Organic Syntheses, Coll. Vol. 4, p.801 (1963); Vol. 39, p.59 (1959).
PHENYLPROPARGYLALDEHYDE DIETHYL ACETAL
[Propiolaldehyde, phenyl-, diethyl acetal]
1Submitted by B. W. Howk and J. C. Sauer.
Checked by N. J. Leonard and S. W. Blum.
Into a 300-ml. three-necked flask equipped with a nitrogen inlet, a thermometer, and a short fractionating column
(Note 1) are charged 74.1 g. (0.50 mole) of triethyl orthoformate, 51.0 g. (0.50 mole) of phenylacetylene (Note 2), and
3.0 g. of zinc iodide (Note 3). Ethanol is slowly distilled from the reaction mixture, which must be heated to about 135? before refluxing in the still-head begins. A total of 29–35 ml. of distillate, b p. 65–88? (mostly 78?), is collected over a period of about 1 hour as the temperature of the reaction mixture gradually rises to 200? to 210? (Note 4). The reaction
mixture is cooled to room temperature and filtered with suction. The flask and the small amount of precipitate on the
filter paper are washed with 5 ml. of ether. The filtrate and ether washings are combined and distilled. After a small fore-run, phenylpropargylaldehyde diethyl acetal is collected at 99–100?/2 mm. The yield is 73–80 g. (72–78%), n25 D
1.5153–1.5158. The synthesis is applicable to the preparation of other propargyl aldehyde acetals (Note 5).
1. The checkers found a 12-inch Vigreux column satisfactory.
2. The checkers purchased phenylacetylene (p. 763) from Gesellschaft für Teerverwertung mbH., Duisburg-Meiderich, Germany.
3. The submitters report that zinc nitrate appears to be equivalent to zinc iodide as a catalyst and that zinc chloride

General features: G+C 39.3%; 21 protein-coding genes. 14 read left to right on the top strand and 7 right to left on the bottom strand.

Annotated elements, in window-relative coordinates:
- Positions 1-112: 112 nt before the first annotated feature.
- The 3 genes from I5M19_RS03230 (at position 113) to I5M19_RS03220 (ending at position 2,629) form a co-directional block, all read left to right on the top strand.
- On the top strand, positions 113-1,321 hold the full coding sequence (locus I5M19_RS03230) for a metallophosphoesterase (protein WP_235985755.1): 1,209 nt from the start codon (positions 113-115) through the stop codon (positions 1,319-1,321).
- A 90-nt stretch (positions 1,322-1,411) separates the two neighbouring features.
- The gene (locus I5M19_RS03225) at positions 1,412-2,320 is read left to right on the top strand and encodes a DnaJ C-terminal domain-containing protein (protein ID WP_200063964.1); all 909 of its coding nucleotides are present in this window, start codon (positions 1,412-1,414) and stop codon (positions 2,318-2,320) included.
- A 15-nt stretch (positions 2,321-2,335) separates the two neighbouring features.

(commercial anhydrous grade) is satisfactory but requires 2–3 hours of heating and gives 64–70% yield.
4. Yields are lower under forcing conditions of prolonged heating.
25. The method has been applied by the submitters to the preparation of cyclohexylmethylpropiolaldehyde diethyl acetal (54% yield) from cyclohexylmethylacetylene and triethyl orthoformate; of phenylethynyl n-butyl dimethyl ketal (40% yield) from phenylacetylene and trimethyl n-orthovalerate; and of phenylethynyl methyl diethyl ketal (34% yield) from phenylacetylene and triethyl orthoacetate. n-Butylpropiolaldehyde diethyl acetal was isolated in 32% yield by heating an equimolar mixture of 1-hexyne and triethyl orthoformate containing catalytic amounts of a zinc chloride-zinc iodide catalyst under autogenous pressure at 190? for 3 hours.
2The described method of preparing phenylpropargylaldehyde diethyl acetal is that of Howk and Sauer. The method
3for synthesizing phenylpropargylaldehyde diethyl acetal previously published in Organic Syntheses involves three steps beginning with cinnamaldehyde; over-all yields are 49–62%. Other methods of preparative value are the interaction of the Grignard reagent of phenylacetylene with triethyl orthoformate, or the sodium derivative of phenylacetylene with
4either triethyl orthoformate or ethyl formate. These reactions are discussed critically by Raphael.
Phenylpropargylaldehyde diethyl acetal has also been made by the action of the phenyl Grignard reagent with the diethyl
5acetal of chloropropiolaldehyde.
The acetylenic acetals are easily hydrolyzed to the corresponding aldehydes in high yields in the presence of dilute 3,4acids. Acetylenic acetals have also been of value in the synthesis of α,β-unsaturated ethylenic acetals or aldehydes by
4partial catalytic hydrogenation of the triple bond.
References and Notes
1. Contribution No. 474 from the Central Research Department, Experimental Station, E. I. du Pont de Nemours &
Co. (Inc.), Wilmington, Delaware.
2. Howk and Sauer, J. Am. Chem. Soc., 80, 4607 (1958).
3. Org. Syntheses Coll. Vol. 3, 732 (1955).
4. Raphael, Acetylenic Compounds in Organic Synthesis, pp. 68–75, Academic Press, New York, 1955.
5. Zakharkin, Doklady Akad. Nauk S.S.S.R., 105, 985 (1955) [C. A., 50, 11237a (1956)].